The concept of preconception care has emerged in recent years as a potentially vital tool for not only improving adolescent girls’ and women’s chances of having healthy pregnancies and newborns, but of supporting their reproductive health status over time. It holds special promise for women and couples who have particular health needs, such as HIV-positive women. As a recent guest blog post by Dr. Jean Anderson, Johns Hopkins School of Medicine, Jhpiego, Kelly Curran,Jhpiego, MCHIP, and Laura Fitzgerald, Jhpiego, MCHIP pointed out, extending preconception care and family planning services to HIV-positive women can be a powerful tool for ensuring that they are able to prevent unintended pregnancies, promote healthy birth-spacing, prevent maternal to child transmission of HIV, and reduce the risk of transmission from infected partners to uninfected partners.
In spite of this promise, preconception care remains a loosely defined field, with no set period of time or services. What is more, there is neither guidance on what elements of preconception care should take priority in research or practice. For this reason, a group of maternal, newborn and child health experts gathered recently to develop a research agenda on preconception care. The result, “Setting Research Priorities for Preconception Care in Low- and Middle-Income Countries: Aiming to Reduce Maternal and Child Mortality and Morbidity” was published this week in PLOS Medicine. In it, the authors offer a set of 12 priority research questions meant to guide effective interventions. In defining priorities, the group placed a high importance on feasibility of interventions, likely effects of interventions on health outcomes, and potential for advancing health equity in low- and middle-income countries (LMIC). They also suggest that the timeline for preconception care be standardized, with services offered at least one year prior to a possible pregnancy.
From the article:
The research questions that received the highest scores therefore highlighted the need to develop strategies to increase coverage of basic interventions such as improving nutrition; reproductive planning for adolescents; contraception; prevention, detection and treatment of chronic conditions that affect maternal health; immunization, diagnosis, and treatment of infectious diseases; and reducing harmful environmental smoke exposures. The highest priorities also advocated for a systems-based approach to increase preconception care services in LMICs including integration with other programs; task-shifting to CHWs; improving supply chains for preconception care commodities; partnerships with media and information technology; maximizing demand for and uptake of preconception interventions, especially by adolescents.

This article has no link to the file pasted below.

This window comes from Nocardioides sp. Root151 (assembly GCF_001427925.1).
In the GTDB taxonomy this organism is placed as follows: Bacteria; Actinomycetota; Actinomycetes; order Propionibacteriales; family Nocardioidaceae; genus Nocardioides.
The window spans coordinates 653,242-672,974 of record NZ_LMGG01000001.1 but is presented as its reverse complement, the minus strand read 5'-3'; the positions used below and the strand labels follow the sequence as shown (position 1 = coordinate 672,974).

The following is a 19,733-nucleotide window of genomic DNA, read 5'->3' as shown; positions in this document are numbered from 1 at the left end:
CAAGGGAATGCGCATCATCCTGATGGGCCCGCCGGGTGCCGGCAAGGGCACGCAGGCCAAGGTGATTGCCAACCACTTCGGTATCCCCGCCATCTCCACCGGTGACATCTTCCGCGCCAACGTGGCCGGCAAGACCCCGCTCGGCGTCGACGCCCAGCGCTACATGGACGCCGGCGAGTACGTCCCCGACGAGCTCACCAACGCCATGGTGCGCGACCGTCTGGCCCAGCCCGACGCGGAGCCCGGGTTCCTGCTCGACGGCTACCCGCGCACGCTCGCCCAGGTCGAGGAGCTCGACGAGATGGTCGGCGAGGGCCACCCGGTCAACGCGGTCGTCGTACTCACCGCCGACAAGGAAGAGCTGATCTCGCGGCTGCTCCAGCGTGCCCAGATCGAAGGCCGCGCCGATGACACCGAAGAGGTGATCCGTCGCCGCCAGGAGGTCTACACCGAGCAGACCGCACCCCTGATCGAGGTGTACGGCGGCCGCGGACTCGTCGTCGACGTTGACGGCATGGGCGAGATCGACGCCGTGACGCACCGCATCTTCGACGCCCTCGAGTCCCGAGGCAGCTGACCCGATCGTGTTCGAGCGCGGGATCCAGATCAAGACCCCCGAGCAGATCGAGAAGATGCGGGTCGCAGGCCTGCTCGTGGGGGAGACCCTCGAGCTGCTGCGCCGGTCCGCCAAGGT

The authors go on to conclude:
It is imperative that preconception care is seen as an earlier opportunity, not just for family planning or to reduce maternal and neonatal mortality, but also to improve long-term outcomes for adolescent girls, women, and children. Adolescent health and reproductive health must increasingly be considered as crucial stages in the continuum of care. Health research investment and policy should be pursued in a more balanced way, promoting increased access and delivery of an essential package of preconception interventions.
Along with the article on research priorities, PLOS Medicine also published “Preconception Care in Low- and Middle-Income Countries: New Opportunities and a New Metric” this week. In it, the authors further make the case for incorporating preconception care into the existing continuum of reproductive, maternal, newborn and child health measures, and emphasize the particular importance of enabling adolescent girls and young women to delay pregnancy until they are ready, as well as promoting girls’ education as essential to ensuring that preconception care is effective. Building from the notion that preconception care should both have a goal of reducing unwanted pregnancy and securing safe pregnancies, they identify age-adjusted maternal mortality rates as a useful metric for judging the quality of preconception care. Where the agenda-setting piece argues that preconception care should be incorporated into the existing continuum of care for maternal, newborn and child health, this piece looks beyond health services to place this care in a broader context of opportunities and barriers to health that young women and, in particular, adolescent girls face.
For more on recent efforts to advance preconception care, visit the World Health Organization’s report: “Meeting to Develop a Global Consensus on Preconception Care to Reduce Maternal and Childhood Mortality and Morbidity.”